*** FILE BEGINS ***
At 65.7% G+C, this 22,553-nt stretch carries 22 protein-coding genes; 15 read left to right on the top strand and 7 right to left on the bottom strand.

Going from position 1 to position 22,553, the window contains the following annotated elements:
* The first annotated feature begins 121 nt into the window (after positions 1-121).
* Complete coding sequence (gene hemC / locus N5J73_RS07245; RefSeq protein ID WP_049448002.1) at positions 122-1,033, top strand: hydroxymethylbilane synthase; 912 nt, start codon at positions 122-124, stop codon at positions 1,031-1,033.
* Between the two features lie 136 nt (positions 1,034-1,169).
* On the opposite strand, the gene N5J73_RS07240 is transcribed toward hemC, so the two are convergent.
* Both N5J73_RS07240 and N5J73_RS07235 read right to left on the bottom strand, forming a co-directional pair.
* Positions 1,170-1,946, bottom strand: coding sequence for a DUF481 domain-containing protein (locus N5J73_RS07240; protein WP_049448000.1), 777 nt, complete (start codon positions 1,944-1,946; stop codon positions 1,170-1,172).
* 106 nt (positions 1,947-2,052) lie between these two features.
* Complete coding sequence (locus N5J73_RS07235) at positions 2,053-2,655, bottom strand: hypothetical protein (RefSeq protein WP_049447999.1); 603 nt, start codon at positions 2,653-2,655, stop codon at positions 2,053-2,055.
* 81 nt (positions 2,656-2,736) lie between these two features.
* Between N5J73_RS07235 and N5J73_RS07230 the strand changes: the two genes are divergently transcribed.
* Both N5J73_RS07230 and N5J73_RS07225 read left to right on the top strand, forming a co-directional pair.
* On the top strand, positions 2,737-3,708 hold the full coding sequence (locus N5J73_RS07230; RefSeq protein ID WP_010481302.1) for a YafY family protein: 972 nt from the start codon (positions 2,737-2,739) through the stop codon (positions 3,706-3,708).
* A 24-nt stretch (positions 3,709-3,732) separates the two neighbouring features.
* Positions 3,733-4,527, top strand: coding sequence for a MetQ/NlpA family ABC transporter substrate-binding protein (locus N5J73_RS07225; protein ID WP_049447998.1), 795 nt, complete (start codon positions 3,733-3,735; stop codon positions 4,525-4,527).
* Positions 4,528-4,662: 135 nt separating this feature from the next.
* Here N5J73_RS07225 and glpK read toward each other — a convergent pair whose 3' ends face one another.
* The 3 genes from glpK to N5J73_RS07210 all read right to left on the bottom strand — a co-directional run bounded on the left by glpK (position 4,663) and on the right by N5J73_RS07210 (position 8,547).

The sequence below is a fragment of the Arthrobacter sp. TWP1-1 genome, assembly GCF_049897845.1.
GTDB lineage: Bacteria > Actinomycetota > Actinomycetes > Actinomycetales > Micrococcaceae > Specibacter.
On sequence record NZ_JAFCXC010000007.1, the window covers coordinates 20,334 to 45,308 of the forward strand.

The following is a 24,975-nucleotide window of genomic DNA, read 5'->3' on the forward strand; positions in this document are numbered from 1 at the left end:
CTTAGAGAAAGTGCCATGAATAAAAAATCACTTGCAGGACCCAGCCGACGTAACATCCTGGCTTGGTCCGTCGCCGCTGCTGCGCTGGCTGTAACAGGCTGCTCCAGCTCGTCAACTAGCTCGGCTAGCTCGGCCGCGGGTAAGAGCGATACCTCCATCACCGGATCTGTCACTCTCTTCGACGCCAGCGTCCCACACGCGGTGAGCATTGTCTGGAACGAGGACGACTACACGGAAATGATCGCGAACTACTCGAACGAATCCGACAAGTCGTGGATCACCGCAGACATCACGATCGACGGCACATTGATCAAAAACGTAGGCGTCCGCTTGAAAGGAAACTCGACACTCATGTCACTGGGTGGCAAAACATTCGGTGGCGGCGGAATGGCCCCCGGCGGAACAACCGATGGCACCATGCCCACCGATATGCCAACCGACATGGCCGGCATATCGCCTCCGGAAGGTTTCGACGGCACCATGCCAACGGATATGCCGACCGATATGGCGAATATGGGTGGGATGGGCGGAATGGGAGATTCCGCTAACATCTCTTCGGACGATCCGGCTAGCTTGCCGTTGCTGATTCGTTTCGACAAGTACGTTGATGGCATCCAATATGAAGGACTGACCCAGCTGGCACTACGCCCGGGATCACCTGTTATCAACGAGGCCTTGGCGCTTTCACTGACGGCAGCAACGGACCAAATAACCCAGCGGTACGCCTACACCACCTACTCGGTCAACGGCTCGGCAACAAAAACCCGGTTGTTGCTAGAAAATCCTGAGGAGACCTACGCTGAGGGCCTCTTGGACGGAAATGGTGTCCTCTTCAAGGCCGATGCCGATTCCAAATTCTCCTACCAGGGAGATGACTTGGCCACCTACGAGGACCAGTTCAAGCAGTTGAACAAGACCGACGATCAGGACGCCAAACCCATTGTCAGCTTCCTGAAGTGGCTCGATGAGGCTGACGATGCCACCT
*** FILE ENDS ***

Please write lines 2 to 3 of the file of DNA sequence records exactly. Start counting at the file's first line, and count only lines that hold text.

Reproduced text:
Going from position 1 to position 22,553, the window contains the following annotated elements:
* The first annotated feature begins 121 nt into the window (after positions 1-121).